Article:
Thankful that 2009 is over? You might as well be. For the laid off, for those still employed and for students, 2009 represented a rude awakening. Diversity was sidelined as companies cut ranks vertically and horizontally, and priorities re-focused. Frugality was in and luxury brands out. Gas mileage was a hot topic while mention of a bonus was unmentionable.
Among all the bad news, however, green issues and corporate social responsibility (CSR) received unaccustomed attention like never before.
And it wasn't just because of the climate change legislation that never happened. There were many contributing factors, the primary one of them being double digit unemployment and the realization for many that a career switch might be the answer to their continued unemployment. Add President Obama's focus on energy audits, the smart grid and focusing a significant portion of his American Recovery and Reinvestment Act toward green jobs, and the media began devoting unparalleled attention to this new buzzword. From daily blogs to green experts to trends in the green workplace, everyone wanted to talk green.
So what were some of the biggest developments in the realm of green and sustainability in 2009? Vault's In Good Company brings you the top five in no particular order:
Copenhagen: We know this one. For the three months preceding the summit, there was nothing else to editorialize over, debate on, or issue predictions for. Nothing concrete came of the very-hyped summit, but awareness about carbon emissions, greenhouse gases and alternative energy might have reached new levels.
American Recovery and Reinvestment Act: With President Obama's ARRA announced earlier in the year to jump start a depressed economy, green jobs suddenly became a hot topic, with about $55 million announced in grants for green job creation, training, expanding alternative industries and related occupations. With the Act carrying a specific focus on creating energy efficiency measures and green jobs, calculations, predictions and job creation reports reached a frenzied pace. Even federal agencies were asked to submit plans for their own sustainability. Green Auditor and Energy Efficiency Expert became part of career choices and job search nomenclature.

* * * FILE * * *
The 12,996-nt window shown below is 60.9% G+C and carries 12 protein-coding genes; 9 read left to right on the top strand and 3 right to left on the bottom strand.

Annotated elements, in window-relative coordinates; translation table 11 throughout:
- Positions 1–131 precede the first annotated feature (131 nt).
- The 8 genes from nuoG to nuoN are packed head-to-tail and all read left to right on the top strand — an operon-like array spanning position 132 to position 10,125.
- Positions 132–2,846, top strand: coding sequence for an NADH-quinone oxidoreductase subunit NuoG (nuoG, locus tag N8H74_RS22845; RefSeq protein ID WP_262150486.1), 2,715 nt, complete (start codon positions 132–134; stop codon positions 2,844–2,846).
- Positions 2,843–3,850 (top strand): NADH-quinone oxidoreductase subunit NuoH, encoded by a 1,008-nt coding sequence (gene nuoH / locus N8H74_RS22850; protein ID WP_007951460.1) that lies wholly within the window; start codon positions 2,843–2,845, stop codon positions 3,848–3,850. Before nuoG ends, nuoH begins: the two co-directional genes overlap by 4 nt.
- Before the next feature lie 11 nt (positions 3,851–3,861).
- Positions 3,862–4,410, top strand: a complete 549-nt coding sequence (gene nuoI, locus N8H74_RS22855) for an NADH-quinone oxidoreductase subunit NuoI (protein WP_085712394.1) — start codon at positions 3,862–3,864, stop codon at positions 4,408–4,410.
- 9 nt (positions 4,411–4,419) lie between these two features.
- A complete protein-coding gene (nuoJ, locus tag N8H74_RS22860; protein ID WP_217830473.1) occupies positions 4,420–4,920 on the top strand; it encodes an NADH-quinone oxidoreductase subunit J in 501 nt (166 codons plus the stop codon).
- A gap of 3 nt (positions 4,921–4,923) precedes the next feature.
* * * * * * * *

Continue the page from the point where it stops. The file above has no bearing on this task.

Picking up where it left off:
Predictions on creation of green jobs: These went a little nutty. From millions to hundreds of thousands to the naysayers saying climate change will actually hurt the economy, we got it all, including one poll that surveyed how much we as consumers were willing to give up for climate change.
More business schools adopt CSR modules: Many business schools across the country followed their European counterparts in announcing new additions to their MBA curricula involving CSR elements, sustainability challenges and discussions on green issues. And this wasn't just for executive MBAs, although some of these gained new CSR modules as well. Some of the many colleges, which also featured on Aspen Institute's Top 100 Socially Responsible included Yale, Stanford and University of Michigan. Some schools also reported initiating an ethical code of conduct for all graduating MBA students.
Climate change legislation: Well, this one didn't succeed much, although states were able to do more independently than the federal government. California managed to report a 5% increase in green jobs compared to a 1% decline in overall job creation. CNBC also came out with the Top 10 Hottest States for Green Jobs, declaring Oregon as No. 1.
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